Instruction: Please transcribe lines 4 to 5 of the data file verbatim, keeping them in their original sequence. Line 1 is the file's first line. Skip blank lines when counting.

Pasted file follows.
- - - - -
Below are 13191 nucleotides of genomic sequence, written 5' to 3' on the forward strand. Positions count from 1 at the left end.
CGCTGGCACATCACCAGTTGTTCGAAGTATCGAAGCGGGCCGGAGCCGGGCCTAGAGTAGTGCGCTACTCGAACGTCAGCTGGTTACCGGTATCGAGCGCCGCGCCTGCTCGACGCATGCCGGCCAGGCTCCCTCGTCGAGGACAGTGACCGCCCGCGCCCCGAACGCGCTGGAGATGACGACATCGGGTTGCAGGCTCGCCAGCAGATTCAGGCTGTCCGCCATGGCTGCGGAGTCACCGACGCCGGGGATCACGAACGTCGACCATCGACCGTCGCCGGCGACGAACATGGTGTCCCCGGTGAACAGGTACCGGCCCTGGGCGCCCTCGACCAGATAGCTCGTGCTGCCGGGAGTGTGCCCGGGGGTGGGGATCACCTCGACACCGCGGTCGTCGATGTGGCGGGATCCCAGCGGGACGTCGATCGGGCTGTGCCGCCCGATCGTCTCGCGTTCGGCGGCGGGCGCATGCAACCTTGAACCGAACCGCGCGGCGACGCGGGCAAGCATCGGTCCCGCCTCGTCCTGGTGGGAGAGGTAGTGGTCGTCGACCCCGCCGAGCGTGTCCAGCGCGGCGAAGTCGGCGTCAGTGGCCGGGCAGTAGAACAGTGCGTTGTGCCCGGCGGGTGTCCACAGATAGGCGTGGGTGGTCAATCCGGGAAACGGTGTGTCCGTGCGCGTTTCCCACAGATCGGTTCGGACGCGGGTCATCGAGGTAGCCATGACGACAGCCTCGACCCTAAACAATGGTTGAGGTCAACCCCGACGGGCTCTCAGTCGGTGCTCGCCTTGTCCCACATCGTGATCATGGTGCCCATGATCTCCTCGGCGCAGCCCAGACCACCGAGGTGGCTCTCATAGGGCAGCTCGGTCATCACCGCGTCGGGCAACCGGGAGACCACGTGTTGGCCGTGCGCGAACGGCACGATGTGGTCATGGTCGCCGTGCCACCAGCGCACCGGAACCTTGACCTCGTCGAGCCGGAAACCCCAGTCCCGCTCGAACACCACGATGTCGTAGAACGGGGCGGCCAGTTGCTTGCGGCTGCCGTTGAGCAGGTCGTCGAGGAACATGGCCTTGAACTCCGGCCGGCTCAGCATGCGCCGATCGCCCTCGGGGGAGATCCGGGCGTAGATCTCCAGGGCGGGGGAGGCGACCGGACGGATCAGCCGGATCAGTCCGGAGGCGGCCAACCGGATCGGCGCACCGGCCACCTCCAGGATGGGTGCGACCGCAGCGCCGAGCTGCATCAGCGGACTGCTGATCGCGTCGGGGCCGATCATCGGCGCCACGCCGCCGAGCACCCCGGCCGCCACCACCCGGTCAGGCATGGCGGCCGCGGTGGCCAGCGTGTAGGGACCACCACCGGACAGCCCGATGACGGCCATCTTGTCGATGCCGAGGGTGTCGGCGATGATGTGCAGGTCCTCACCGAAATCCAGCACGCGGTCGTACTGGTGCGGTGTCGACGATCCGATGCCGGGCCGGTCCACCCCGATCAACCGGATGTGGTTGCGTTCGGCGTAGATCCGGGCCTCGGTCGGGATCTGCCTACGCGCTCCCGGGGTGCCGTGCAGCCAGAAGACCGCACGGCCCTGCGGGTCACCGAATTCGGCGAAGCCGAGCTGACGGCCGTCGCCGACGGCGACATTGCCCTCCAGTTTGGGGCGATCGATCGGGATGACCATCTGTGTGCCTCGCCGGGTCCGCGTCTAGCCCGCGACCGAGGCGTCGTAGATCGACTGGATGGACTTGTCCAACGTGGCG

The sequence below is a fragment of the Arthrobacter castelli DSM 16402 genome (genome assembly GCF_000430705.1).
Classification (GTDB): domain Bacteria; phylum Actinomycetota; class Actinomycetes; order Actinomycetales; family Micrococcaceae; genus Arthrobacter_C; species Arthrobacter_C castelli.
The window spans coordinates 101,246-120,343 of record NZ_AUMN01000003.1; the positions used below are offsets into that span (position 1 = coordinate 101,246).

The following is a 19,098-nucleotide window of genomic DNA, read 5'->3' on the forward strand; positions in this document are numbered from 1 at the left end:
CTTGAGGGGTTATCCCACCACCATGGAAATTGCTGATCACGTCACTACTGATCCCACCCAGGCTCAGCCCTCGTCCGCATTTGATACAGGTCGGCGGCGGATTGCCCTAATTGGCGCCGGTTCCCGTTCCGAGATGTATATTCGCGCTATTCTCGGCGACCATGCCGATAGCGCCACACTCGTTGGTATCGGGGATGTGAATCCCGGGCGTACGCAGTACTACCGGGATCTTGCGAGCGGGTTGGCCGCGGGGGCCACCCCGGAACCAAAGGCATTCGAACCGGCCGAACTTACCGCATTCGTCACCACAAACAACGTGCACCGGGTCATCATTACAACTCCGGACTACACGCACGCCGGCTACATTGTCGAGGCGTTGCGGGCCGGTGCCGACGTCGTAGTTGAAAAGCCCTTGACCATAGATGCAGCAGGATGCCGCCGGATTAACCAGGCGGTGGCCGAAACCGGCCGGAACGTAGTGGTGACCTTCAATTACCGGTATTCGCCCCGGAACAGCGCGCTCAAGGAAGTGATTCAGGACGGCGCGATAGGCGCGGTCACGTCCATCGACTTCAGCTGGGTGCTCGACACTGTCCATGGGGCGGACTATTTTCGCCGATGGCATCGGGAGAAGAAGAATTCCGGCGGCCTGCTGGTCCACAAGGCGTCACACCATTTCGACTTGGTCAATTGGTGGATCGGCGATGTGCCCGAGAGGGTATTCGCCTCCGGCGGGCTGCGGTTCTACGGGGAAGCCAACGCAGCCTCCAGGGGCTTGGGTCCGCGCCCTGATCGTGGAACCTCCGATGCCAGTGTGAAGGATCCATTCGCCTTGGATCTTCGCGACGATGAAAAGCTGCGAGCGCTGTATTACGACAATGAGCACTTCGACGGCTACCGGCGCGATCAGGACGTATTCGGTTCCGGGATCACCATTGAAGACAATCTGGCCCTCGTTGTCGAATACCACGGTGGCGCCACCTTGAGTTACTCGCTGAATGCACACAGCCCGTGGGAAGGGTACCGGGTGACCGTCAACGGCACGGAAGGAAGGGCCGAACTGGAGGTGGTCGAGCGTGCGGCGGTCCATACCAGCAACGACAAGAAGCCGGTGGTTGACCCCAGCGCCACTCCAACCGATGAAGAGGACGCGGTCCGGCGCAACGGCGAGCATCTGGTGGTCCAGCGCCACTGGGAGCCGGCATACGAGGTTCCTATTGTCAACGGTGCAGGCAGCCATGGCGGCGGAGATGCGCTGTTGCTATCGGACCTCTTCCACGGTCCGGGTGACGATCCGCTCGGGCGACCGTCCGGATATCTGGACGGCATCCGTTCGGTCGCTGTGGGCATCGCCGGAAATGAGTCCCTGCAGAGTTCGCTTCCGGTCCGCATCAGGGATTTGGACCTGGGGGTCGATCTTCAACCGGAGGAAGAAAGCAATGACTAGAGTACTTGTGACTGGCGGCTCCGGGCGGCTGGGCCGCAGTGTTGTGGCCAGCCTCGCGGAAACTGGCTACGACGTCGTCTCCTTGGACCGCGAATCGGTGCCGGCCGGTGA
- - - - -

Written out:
Classification (GTDB): domain Bacteria; phylum Actinomycetota; class Actinomycetes; order Actinomycetales; family Micrococcaceae; genus Arthrobacter_C; species Arthrobacter_C castelli.
The window spans coordinates 101,246-120,343 of record NZ_AUMN01000003.1; the positions used below are offsets into that span (position 1 = coordinate 101,246).